In 1955, the Vietnam War began with the United States and its allies’ entry into the country; the seemingly perpetual conflict between the American army and the Viet Cong resulted in the death of 415,000 civilians in the Republic of South Vietnam, and 2 million in North Vietnam (according to the government in April. 1995). Atrocities that occurred during this two-decade stretch are well-documented today, ranging from Agent Orange to the My Lai massacre. For the Vietnamese civilians caught in the crossfire of the war, the possibility of an end to the war would have seemed miraculous.
Since the end of the War, a variety of filmmakers have tackled the conflict, ranging from Ken Burns’ acclaimed documentary The Vietnam War, to Stanley Kubrick’s account of the experience of American soldiers, Full Metal Jacket. Yet no production has portrayed the depths of unrestrained chaos and the absolute absence of morality to greater impact than auteur Francis Ford Coppola’s seminal horror epic released in 1979, Apocalypse Now, now approaching its 40th anniversary, and which now has a rerelease in the form of The Final Cut in select theatres.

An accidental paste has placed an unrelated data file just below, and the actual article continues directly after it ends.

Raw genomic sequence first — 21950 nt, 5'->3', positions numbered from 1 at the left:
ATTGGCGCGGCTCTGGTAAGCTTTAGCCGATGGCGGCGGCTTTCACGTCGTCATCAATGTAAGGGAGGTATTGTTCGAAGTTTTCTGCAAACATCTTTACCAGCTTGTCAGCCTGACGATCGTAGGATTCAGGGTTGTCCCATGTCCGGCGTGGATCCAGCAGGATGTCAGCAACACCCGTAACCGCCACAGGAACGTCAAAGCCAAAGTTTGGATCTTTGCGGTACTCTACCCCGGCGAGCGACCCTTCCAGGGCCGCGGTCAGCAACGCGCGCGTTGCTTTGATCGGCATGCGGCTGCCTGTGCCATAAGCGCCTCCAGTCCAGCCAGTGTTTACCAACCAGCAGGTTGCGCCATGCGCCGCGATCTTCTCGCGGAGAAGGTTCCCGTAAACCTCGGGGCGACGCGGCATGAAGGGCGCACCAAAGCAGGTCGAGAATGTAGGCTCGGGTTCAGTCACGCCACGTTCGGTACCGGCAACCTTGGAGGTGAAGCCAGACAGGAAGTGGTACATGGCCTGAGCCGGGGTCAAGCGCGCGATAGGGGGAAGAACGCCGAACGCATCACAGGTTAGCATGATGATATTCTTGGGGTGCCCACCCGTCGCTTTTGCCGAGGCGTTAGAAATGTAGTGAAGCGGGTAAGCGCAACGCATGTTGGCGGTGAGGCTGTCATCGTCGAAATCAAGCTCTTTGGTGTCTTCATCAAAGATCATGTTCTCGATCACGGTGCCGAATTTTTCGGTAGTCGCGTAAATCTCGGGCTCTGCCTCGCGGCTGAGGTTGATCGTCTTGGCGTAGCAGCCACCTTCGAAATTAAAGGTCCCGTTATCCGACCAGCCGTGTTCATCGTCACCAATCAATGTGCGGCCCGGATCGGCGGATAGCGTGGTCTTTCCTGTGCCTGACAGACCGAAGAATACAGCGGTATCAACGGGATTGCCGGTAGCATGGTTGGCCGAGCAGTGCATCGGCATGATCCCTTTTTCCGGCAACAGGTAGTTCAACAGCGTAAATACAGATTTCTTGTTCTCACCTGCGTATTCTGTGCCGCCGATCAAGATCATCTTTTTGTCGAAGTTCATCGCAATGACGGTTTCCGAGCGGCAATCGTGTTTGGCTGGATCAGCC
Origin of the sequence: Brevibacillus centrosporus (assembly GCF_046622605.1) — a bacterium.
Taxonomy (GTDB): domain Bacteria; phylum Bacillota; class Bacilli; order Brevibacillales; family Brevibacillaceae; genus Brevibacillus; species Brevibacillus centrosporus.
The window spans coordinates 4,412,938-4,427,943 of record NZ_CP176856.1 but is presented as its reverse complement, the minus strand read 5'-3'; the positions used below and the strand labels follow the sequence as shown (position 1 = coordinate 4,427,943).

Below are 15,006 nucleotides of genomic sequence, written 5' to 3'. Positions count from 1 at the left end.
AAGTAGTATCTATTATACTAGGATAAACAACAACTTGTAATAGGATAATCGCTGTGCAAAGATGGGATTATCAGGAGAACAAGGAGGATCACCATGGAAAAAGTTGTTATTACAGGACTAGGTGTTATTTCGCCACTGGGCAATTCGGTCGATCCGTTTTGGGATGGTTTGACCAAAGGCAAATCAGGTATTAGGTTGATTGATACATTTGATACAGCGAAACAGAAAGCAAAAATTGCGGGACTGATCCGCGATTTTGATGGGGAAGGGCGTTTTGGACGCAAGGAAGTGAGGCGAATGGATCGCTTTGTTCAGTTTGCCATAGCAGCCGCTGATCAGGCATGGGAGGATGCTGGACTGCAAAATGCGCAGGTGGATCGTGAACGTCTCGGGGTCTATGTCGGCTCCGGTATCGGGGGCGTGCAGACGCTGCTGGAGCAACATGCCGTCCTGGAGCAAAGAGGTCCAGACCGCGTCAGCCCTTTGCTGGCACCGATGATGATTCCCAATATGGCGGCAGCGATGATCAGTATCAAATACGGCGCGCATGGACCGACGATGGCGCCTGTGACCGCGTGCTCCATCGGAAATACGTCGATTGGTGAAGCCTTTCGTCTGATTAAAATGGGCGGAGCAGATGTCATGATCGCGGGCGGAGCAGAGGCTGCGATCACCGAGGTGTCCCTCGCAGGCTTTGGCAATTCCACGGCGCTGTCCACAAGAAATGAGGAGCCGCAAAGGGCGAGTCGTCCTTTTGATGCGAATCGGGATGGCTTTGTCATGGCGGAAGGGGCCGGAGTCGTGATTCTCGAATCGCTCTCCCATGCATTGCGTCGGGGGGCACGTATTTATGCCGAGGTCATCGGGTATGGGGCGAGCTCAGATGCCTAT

Apocalypse Now opens not with a bang in the form of being plunged into battle, but with the protagonist, veteran Captain Willard (portrayed by Martin Sheen in a career-defining performance) bemoaning the waning of his strength whilst being confined to a hotel room in Saigon; his drunken flailing is intercut with footage of the forests of Vietnam being bombed, to the rebellious riffs of “The End” (by The Doors). Two officers arrive to forcefully remove him from the safe confines of his room to be briefed by his superiors onhis mission: to terminate the command of Colonel Walter E. Kurtz (played by the legendary Marlon Brando), who has supposedly gone insane, and now commands his own personal army of indigenous Vietnamese who worship him. Thus, the film plunges both Willard and the viewer into danger and unprecedented horrors.